Perhaps the England team unites behind the tried-and-true enemy of the sports world -- the media.
Goal keeping gaffes are a part of the game. Fortunately for Green, it came in the first game of the Cup, not England's last.
Wonder if Green had heard of Bill Buckner before Saturday?
[Update, knew I forgot one joke, so I may recycle it. Anyway, as long as Green doesn't end up spouting about alien conspiracies like David Icke, he'll be okay.]
* Seemed on the Twitter lots of voices were angry Bradley didn't make a sub for offense around the 60th minute on, until finally bringing on Stuart Holden and Edson Buddle late. In theory, yeah, this is sound. Sometimes however in a defensive-oriented match like that, bringing in a cold player on the bench who's not used the pacing and tenor of the match comes back to haunt you. The "fresh legs" argument isn't always as cut-and-dried as it seems. Not upset with Bradley sticking with the guys who were grinding out the match. England was out of subs, too. Sometimes feel is more important than freshness.
* Clark was in line for the Green treatment after letting Gerrard get away for the goal, but he did make an excellent block on a tantalizing ball across the goalmouth in the first half.
* Even with his tragic beard which made him look 10 years older, Onyewu played okay and certainly light years better than the 2006 opener vs. the Czechs where he directly set up both goals from Tomas Rosicky.
* Who wears short-shorts? Stuart Pearce wears short-shorts.
* Thank whatever deity you pray to that Rooney picked, as the kids say, "the wrong day to stop sniffing glue." Bad game for Rooney, but he can't afford any more in the Cup. It goes by to quickly. For a team to win the World Cup, it needs its best players at their best. England and Rooney know this grim reality all too well.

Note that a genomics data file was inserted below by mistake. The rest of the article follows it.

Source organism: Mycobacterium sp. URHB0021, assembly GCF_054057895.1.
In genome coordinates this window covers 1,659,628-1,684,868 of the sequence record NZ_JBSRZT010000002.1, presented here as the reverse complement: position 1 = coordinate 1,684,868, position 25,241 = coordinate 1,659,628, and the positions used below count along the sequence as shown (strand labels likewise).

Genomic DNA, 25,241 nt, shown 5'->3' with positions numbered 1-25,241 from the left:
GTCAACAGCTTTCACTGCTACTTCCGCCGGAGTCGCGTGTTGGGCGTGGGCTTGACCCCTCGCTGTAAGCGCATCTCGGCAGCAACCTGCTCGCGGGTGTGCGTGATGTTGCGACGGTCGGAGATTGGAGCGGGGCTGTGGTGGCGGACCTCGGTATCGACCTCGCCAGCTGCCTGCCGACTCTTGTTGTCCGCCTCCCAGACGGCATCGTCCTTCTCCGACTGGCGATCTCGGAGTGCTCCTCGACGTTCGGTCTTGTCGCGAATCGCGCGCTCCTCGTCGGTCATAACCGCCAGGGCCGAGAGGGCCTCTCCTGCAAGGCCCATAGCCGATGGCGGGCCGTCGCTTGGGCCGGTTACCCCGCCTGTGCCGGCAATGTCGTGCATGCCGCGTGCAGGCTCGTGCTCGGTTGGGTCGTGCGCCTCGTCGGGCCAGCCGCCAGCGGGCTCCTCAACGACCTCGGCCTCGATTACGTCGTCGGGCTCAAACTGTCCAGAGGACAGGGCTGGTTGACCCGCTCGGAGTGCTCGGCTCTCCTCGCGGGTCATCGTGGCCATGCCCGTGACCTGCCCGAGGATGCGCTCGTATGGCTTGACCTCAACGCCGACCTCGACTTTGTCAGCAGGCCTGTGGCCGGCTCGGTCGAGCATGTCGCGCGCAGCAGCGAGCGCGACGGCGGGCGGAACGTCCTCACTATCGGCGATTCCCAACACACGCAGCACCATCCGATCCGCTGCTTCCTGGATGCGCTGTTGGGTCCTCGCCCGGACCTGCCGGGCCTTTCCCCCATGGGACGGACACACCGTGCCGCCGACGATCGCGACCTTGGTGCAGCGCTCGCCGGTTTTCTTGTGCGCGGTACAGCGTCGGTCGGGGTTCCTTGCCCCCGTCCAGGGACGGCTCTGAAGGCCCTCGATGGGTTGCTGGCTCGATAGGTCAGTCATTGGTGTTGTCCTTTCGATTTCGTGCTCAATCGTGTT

* Apologies to Emile Heskey, you might have been England's best player Saturday. You're still the English Brian Ching, but maybe that's a compliment today.
* John Terry v. Robbie Findley = mismatch.
* As I teased on Twitter, I finally deleted the June 12, 2006 match from my DVR. I was going to post on it, but didn't want to louse up the karma for the England game. Watching a little bit of that game, it's hard to believe ESPN produced the 2006 World Cup and what they're doing now in South Africa. From twin-engine propeller puddle jumper to a Lear jet, frankly.
* Amazing dynamic between Alexi Lalas and Ruud Gullit. Lalas is a cartoon character, playing the role as cheerleader. That's okay. So be it. Gullit, though, he knows his stuff and analyzes the game fairly and precisely. Even with his ill-fated stay in MLS, he appears to bear no grudges. He calls it like it is. What a fantastic hire by ESPN. Maybe the English -- who seem to hate every TV analyst -- would disagree, but the Dutchman is the best we've seen on ESPN for soccer since I've been watching.
I'm not trying to be mean, or sexist or anything other than honest. You can't compare Julie Foudy breaking down a game to Gullit. The saddest part of this was that Foudy was the best analyst ESPN had in 2006.
* Weird, flipped over the Red Sox/Phillies on Fox after the U.S. game and ... it just seemed like such a let down. Couldn't watch.
* How does Sepp Blatter pick a place to host a World Cup match that doesn't have a clock inside the stadium?
* Saturday's game was the World Cup, or at least the group stages, in a nutshell. Talent, once the whistle blows, gets offset by heart, determination and the bounce of the ball.
As I write this, Slovenia is doing a group Jazz Hands display, thanks to Robert Koren's goal, beating Algeria 1-0.
The onus now falls for the U.S. to take it to Slovenia and get three points. The Slovenians best attribute seems to be set pieces. The U.S. can't lie deep and man mark one striker, like it did to Rooney. Slovenia, with lesser names than England, are scary in the fact anyone could pop up and score.
Also, U.S. plays best against the better teams or when people expect less. When they're expected to win a game? Makes me nervy.
As anyone who's read this little slice of the soccer Inter-nets knows, I've never been the biggest fan of "The Elder" on the planet. His personality, for whatever the reason, didn't inspire faith or adoration.
At least I know come Friday he'll have a game plan ... but this time the pressure is squarely on the shoulders of the U.S.